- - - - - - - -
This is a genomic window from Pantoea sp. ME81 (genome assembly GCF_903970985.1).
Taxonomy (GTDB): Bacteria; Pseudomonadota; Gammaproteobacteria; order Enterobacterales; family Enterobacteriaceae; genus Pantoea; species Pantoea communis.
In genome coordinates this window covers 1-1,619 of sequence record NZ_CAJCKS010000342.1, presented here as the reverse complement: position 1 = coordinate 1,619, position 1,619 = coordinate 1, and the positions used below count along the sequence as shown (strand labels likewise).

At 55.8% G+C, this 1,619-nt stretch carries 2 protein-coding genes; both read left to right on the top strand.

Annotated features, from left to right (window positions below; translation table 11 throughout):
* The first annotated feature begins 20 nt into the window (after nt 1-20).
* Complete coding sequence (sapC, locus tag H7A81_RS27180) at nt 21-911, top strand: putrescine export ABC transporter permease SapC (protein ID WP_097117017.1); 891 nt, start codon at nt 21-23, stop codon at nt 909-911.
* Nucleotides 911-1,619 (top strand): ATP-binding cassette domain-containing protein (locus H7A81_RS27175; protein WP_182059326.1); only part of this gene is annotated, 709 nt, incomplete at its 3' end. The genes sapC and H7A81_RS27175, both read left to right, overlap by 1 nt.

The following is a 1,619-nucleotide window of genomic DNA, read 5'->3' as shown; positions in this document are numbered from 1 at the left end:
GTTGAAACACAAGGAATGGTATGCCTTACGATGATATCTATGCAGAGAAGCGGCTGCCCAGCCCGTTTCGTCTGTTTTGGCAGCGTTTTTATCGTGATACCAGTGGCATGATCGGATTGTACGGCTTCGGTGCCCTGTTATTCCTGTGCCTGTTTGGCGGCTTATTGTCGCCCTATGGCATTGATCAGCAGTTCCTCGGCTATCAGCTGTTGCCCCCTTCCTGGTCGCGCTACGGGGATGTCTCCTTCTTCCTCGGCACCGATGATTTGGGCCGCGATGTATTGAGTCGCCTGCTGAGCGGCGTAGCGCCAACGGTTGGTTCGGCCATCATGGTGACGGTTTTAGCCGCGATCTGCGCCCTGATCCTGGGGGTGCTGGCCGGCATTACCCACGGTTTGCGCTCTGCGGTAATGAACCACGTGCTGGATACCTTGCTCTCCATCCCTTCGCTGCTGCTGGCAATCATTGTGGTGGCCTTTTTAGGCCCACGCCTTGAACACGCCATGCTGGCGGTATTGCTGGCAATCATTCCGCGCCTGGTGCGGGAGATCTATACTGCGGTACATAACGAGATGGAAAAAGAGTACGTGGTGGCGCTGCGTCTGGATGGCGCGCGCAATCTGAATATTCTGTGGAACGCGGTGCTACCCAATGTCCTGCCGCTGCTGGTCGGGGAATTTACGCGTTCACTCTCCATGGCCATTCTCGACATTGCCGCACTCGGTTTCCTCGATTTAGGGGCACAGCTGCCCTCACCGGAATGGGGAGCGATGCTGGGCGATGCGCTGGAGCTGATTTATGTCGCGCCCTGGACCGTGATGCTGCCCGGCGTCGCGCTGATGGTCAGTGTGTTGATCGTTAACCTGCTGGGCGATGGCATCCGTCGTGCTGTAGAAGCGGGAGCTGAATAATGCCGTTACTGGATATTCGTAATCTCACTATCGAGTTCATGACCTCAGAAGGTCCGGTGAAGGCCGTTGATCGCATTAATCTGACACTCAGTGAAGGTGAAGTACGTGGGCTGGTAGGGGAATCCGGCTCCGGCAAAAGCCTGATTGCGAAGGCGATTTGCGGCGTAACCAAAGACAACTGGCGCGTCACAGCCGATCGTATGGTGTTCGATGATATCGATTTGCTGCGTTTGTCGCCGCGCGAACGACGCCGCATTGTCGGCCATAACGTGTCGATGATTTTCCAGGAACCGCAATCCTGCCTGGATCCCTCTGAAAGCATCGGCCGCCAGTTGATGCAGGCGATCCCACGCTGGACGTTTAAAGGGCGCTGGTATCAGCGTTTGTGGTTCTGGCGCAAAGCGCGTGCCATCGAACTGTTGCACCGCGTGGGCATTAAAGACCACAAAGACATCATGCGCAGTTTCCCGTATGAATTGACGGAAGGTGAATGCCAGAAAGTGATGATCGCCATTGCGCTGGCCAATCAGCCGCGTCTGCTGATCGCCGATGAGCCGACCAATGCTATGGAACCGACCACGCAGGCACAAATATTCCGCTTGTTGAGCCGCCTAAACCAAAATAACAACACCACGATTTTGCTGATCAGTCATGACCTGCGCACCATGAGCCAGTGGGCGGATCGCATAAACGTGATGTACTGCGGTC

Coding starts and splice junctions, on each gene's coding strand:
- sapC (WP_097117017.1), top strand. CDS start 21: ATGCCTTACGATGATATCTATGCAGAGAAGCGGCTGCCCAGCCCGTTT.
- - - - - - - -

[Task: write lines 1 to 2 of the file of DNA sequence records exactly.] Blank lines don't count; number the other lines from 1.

This is a genomic window from Pantoea sp. ME81 (genome assembly GCF_903970985.1).
Taxonomy (GTDB): Bacteria; Pseudomonadota; Gammaproteobacteria; order Enterobacterales; family Enterobacteriaceae; genus Pantoea; species Pantoea communis.